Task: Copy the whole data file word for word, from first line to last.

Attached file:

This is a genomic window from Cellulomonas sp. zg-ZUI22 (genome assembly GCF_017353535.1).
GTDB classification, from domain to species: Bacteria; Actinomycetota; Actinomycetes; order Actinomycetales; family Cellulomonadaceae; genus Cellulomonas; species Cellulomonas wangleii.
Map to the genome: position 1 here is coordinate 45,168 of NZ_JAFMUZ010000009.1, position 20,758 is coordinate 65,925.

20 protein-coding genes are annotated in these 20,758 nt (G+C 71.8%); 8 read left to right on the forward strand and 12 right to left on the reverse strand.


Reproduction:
This is a genomic window from Cellulomonas sp. zg-ZUI22 (genome assembly GCF_017353535.1).
GTDB classification, from domain to species: Bacteria; Actinomycetota; Actinomycetes; order Actinomycetales; family Cellulomonadaceae; genus Cellulomonas; species Cellulomonas wangleii.
Map to the genome: position 1 here is coordinate 45,168 of NZ_JAFMUZ010000009.1, position 20,758 is coordinate 65,925.

20 protein-coding genes are annotated in these 20,758 nt (G+C 71.8%); 8 read left to right on the forward strand and 12 right to left on the reverse strand.